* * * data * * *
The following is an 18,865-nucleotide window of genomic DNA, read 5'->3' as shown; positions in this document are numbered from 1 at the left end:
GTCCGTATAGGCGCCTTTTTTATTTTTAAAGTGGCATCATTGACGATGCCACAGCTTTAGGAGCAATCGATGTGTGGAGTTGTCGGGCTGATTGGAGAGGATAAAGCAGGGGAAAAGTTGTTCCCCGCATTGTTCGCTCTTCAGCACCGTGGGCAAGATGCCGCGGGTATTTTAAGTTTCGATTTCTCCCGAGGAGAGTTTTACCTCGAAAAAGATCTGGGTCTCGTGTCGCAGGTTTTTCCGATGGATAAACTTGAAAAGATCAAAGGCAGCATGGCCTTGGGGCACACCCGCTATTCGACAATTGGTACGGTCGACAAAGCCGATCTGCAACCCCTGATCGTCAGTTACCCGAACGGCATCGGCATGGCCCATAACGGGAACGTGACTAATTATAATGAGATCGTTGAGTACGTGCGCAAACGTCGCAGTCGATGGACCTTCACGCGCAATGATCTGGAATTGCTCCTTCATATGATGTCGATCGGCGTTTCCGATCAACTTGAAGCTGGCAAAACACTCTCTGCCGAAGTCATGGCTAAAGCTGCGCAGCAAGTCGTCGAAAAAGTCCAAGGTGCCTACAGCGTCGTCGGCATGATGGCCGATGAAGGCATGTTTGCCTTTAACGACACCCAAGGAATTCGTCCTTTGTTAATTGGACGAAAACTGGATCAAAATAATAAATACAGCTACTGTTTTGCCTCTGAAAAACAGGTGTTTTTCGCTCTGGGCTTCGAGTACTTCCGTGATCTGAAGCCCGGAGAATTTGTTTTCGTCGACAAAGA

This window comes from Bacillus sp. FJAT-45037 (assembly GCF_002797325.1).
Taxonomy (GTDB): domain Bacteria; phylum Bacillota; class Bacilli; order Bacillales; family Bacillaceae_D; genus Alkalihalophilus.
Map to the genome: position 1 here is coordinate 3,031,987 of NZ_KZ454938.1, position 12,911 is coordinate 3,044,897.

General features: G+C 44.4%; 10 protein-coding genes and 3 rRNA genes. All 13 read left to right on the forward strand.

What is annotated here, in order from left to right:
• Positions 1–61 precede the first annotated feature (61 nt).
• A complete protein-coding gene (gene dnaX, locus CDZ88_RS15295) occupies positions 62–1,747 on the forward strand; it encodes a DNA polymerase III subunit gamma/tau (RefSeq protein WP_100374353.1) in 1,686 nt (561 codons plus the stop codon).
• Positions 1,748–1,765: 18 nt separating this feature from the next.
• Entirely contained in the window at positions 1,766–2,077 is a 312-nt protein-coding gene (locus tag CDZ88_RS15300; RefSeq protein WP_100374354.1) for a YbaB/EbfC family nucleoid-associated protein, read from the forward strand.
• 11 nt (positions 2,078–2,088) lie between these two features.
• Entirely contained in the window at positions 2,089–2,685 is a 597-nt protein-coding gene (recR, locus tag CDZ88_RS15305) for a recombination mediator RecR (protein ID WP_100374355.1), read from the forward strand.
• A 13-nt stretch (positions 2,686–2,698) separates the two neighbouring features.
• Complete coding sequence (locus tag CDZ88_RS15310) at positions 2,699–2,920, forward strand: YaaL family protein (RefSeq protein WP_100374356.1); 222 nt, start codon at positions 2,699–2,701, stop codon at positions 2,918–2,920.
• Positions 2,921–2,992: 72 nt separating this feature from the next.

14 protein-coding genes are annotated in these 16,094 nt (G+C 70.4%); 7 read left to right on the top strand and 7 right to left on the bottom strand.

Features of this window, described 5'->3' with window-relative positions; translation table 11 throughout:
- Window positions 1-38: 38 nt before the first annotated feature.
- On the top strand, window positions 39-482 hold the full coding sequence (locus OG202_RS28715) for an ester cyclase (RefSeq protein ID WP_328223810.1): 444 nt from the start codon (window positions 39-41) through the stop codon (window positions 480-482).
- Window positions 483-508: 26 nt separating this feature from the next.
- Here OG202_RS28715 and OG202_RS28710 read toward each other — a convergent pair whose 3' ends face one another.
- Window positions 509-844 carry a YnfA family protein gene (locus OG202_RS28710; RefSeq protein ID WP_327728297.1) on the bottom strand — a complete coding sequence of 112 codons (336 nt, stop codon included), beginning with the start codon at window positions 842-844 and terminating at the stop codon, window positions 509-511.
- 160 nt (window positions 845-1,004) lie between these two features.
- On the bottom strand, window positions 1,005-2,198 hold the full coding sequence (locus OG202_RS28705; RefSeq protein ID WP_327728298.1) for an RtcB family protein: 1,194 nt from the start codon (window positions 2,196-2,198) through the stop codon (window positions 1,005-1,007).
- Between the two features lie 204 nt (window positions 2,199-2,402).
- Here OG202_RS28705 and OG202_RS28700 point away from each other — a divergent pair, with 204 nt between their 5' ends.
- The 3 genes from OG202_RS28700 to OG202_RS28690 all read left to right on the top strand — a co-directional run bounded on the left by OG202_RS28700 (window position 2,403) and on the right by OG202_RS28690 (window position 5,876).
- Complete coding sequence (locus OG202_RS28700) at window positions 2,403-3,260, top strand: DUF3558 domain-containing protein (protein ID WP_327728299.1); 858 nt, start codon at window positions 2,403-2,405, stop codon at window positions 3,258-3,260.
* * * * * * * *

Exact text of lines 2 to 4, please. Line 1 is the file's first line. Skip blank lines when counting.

GTCCGTATAGGCGCCTTTTTTATTTTTAAAGTGGCATCATTGACGATGCCACAGCTTTAGGAGCAATCGATGTGTGGAGTTGTCGGGCTGATTGGAGAGGATAAAGCAGGGGAAAAGTTGTTCCCCGCATTGTTCGCTCTTCAGCACCGTGGGCAAGATGCCGCGGGTATTTTAAGTTTCGATTTCTCCCGAGGAGAGTTTTACCTCGAAAAAGATCTGGGTCTCGTGTCGCAGGTTTTTCCGATGGATAAACTTGAAAAGATCAAAGGCAGCATGGCCTTGGGGCACACCCGCTATTCGACAATTGGTACGGTCGACAAAGCCGATCTGCAACCCCTGATCGTCAGTTACCCGAACGGCATCGGCATGGCCCATAACGGGAACGTGACTAATTATAATGAGATCGTTGAGTACGTGCGCAAACGTCGCAGTCGATGGACCTTCACGCGCAATGATCTGGAATTGCTCCTTCATATGATGTCGATCGGCGTTTCCGATCAACTTGAAGCTGGCAAAACACTCTCTGCCGAAGTCATGGCTAAAGCTGCGCAGCAAGTCGTCGAAAAAGTCCAAGGTGCCTACAGCGTCGTCGGCATGATGGCCGATGAAGGCATGTTTGCCTTTAACGACACCCAAGGAATTCGTCCTTTGTTAATTGGACGAAAACTGGATCAAAATAATAAATACAGCTACTGTTTTGCCTCTGAAAAACAGGTGTTTTTCGCTCTGGGCTTCGAGTACTTCCGTGATCTGAAGCCCGGAGAATTTGTTTTCGTCGACAAAGA

This window comes from Bacillus sp. FJAT-45037 (assembly GCF_002797325.1).
Taxonomy (GTDB): domain Bacteria; phylum Bacillota; class Bacilli; order Bacillales; family Bacillaceae_D; genus Alkalihalophilus.